Crews continue Griffin project in Enumclaw

Road crews have been busy grinding away the existing Griffin Avenue surface

Some inconvenience now, a smoother ride later and, eventually, another traffic light on state Route 410 – all are part of the ongoing project that will see more than $3 million spent on Enumclaw asphalt.

Work on the Department of Transportation project has been in evidence since the first week of May, when crews began upgrading 90 pedestrian ramps at more than two dozen intersections. The slope of the existing curb cuts is too extreme to comply with modern standards set by the Americans With Disabilities Act.

Last week, things took a more dramatic turn, as Griffin Avenue became a one-way corridor during daytime hours. Eastbound traffic on the heavily-traveled avenue was detoured while westbound drivers maneuvered through work sites.

The project, which will see work crews in town into the fall, stretches about a mile and a half. Improved will be the Griffin Avenue surface from High Point Street to the junction of Griffin and SR 410. That stretch of Griffin does double duty as the easternmost leg of state Route 164.

“Decades of use, combined with abandoned railroad tracks and a section of buried 100-year-old broken concrete, have caused the pavement…to crack and separate,” according to the DOT website. “Over the years, WSDOT maintenance crews have sealed the large cracks and patched potholes to help hold the roadway together. Now it is time for a longer-lasting fix.”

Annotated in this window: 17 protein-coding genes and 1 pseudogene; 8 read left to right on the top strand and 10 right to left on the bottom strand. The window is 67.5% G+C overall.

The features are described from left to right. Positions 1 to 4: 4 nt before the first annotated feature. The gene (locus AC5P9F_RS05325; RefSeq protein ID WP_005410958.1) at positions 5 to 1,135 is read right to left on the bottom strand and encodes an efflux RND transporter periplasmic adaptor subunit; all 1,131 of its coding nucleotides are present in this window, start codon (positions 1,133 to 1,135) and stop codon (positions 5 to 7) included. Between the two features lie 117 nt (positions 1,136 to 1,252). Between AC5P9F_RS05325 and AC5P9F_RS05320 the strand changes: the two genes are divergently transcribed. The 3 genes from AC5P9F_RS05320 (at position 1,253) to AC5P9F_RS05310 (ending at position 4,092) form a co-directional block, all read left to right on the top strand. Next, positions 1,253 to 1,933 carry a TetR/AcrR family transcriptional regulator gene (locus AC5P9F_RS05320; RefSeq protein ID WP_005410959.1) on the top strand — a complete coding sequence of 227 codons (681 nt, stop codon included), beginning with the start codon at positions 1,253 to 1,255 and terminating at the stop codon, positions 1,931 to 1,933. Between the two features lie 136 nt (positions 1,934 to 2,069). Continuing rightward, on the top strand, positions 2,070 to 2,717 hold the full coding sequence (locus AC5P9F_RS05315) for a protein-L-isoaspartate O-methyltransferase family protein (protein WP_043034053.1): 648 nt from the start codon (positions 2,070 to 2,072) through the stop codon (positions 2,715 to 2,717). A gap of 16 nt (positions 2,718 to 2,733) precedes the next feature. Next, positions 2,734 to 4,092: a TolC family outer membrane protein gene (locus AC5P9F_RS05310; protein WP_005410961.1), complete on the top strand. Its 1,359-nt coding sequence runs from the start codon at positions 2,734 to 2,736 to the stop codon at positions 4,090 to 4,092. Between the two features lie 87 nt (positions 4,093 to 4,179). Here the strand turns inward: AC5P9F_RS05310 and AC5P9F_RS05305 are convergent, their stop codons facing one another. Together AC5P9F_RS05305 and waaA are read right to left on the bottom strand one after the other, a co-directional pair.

The website notes Griffin Avenue was last paved in 1998.

As part of the overall project, the DOT also will be installing a traffic light at the intersection of Watson Street and 410.

The DOT commissioned a traffic study, which showed enough vehicle trips to justify a light. The intersection has Safeway on one side and McDonald’s on the other and, on the south side, has seen growth in both businesses and homes.

A schedule for installation of the traffic light has not been finalized. A DOT spokesman said a decision will likely not come until July, with installation likely during the latter part of the summer.

According to the DOT website, the total project cost is a bit more than $3.2 million.